7) Cargill’s New Waste-to-Energy System to Increase Renewable Capacity. Cargill’s Canadian branch made the announcement in August of 2011 that it is looking to invest $37.8 million ($36 million in Canadian dollars) to a new waste-to-energy project in its beef processing facility located in High River, Alberta. This new system is expected to boost the plant’s ability to generate the energy it needs for production by 80 percent. The project, once complete, is expected to generate 1.4 megawatts and eliminate approximately 21,000 tons of carbon dioxide emissions yearly. This system will utilize organic waste that would most likely end up in landfills and will combine with the existing methane gas capture system at the facility.
8 ) Cargill Partners with Local Communities for Waste-to-Energy Projects. Cargill partnered with the North Dakota city of Fargo to assist in new environmental innovations that used current technologies. Fargo had already installed a system used to collect gas produced from decomposing garbage. The system was initially designed to burn off methane and reduce the odor as well as mitigate negative environmental impacts. However, Cargill took the system one step further to see about burning the methane to meet the thermal energy needs of one of their plants that were located in close proximity to the landfill. This would reduce Cargill’s dependence on natural gas. A 1.5 mile pipeline was created with both groups looking to recoup the capital investment and then generate further revenue.
9) Cargill’s Idaho Dairy Farm Digester Produces Electricity. In March 2010, Cargill’s Idaho dairy farm illustrated how environmentally-based innovations can assist in solving programs such as climate change and livestock manure. Cargill built and currently operates an anaerobic digester that converts manure from the 6,000 cows into one million kilowatt hours of electricity monthly. The electricity is sold to a local power grid. ”We look to environmental innovation as a way to preserve and protect the environment,” said Jay Ritzen, managing director, Cargill Environmental Finance, “that includes using energy and resources more wisely in our own operations and helping our customers’ shrink their environmental footprints.”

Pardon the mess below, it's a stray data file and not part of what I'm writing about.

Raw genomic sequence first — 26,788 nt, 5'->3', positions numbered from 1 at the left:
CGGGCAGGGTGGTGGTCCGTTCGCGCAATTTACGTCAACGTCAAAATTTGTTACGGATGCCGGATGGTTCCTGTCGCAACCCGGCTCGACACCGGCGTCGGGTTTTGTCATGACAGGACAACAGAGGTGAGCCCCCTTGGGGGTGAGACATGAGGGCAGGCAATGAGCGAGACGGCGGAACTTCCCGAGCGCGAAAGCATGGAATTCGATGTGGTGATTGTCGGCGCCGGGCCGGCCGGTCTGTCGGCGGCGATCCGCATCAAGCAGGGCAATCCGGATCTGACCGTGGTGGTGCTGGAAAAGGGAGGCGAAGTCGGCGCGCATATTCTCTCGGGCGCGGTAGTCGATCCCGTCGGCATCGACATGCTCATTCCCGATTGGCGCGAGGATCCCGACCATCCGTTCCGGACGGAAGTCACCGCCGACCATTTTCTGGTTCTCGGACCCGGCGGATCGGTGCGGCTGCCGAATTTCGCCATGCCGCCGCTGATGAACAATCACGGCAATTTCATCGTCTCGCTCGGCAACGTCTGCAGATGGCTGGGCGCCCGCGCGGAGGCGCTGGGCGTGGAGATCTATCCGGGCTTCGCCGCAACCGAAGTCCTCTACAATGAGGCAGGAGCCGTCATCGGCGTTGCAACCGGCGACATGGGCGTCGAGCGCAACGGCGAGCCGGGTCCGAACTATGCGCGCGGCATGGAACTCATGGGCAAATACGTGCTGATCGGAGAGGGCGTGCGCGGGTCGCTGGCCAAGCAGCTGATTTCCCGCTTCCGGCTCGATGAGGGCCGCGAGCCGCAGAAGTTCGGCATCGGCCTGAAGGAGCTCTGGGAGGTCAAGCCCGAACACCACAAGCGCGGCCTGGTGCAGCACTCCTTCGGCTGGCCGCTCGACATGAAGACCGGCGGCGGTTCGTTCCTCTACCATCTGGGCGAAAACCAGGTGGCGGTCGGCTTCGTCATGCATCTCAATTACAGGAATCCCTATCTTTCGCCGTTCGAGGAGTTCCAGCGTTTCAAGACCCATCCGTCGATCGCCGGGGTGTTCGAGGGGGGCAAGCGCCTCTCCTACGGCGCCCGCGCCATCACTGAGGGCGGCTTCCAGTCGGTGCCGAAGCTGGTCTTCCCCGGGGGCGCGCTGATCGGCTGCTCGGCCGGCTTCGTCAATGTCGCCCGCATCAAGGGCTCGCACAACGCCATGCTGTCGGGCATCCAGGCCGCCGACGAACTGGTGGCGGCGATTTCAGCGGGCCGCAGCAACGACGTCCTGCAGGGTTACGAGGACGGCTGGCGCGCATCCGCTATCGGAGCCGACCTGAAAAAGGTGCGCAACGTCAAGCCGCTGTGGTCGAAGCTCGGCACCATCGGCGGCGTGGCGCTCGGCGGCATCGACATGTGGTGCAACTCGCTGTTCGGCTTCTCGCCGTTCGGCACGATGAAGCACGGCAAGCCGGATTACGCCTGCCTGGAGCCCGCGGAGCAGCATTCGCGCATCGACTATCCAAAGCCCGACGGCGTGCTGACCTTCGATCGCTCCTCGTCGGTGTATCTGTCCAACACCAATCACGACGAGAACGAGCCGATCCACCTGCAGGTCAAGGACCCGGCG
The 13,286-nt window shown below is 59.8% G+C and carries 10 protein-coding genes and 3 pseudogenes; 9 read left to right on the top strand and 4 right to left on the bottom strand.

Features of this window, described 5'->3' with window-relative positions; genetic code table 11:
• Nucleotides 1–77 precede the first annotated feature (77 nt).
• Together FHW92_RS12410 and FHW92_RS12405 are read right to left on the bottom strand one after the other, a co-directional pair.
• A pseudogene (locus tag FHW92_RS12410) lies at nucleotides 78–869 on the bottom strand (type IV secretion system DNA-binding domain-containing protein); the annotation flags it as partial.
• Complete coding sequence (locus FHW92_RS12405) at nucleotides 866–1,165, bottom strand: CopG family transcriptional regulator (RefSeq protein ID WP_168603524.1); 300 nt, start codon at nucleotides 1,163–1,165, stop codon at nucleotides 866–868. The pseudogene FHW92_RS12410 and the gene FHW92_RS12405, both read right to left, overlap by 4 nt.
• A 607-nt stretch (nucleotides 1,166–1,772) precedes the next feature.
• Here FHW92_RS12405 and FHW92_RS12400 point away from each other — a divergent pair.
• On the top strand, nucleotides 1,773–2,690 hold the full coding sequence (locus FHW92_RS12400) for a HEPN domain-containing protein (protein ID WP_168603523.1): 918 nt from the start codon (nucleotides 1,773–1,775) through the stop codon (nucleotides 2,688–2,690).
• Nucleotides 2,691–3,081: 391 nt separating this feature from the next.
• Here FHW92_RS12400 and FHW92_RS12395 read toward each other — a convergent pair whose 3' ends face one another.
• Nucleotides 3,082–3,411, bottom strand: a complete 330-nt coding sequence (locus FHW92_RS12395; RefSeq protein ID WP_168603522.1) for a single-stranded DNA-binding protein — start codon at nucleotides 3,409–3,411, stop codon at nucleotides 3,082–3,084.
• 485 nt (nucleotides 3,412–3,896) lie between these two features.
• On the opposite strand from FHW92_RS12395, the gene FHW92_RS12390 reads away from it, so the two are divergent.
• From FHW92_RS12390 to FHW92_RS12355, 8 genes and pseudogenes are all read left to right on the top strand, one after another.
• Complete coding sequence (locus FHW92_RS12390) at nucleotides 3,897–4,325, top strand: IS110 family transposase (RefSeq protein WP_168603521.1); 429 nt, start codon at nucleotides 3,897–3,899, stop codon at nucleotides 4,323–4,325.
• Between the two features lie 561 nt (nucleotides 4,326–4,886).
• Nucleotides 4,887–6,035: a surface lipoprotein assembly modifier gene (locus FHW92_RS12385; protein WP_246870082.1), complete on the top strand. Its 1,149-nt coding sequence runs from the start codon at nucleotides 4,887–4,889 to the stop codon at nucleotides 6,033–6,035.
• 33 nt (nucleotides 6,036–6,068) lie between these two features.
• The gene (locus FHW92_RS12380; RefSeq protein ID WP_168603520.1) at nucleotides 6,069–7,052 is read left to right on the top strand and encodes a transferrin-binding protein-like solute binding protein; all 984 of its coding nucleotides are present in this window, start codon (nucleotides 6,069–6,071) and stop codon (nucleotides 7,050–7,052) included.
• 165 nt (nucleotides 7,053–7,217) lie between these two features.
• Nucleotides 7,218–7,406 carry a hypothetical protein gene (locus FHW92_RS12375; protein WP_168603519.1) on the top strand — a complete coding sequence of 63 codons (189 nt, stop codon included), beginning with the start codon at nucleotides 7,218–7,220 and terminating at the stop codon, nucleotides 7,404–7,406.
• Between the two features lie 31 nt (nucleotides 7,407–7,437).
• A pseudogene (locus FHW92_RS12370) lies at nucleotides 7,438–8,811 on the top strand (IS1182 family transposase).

10) Carbon Credit Initiative. Cargill’s Carbon Credit Initiative was designed to assist in preserving the Amazon Rainforest. Cargill gave $3 million to The Amazon Forest Carbon Partnership and Columbia University to assist in reducing deforestation and degradation through the establishment of a reliable, sturdy standard for forestry carbon credits. “The main goal is to create a platinum standard for forestry carbon credits to ensure they are sustainable, permanent and environmentally friendly across the board,” said Cargill Global Emissions and European Power & Gas (GEEPG) general manager for structured carbon, Michael Dwyer, who steered Cargill’s participation in the partnership.
Article by Shawn Lesser, Co-founder & Managing Partner of Atlanta-based Watershed Capital Group – an investment bank assisting sustainable fund and companies raise capital, perform acquisitions, and in other strategic financial decisions. He is also a Co-founder of the GCCA Global Cleantech Cluster Association ”The Global Voice of Cleantech”. He writes for various cleantech publications and is known as the David Letterman of Cleantech for his “Top 10″ series. He can be reached at email@example.com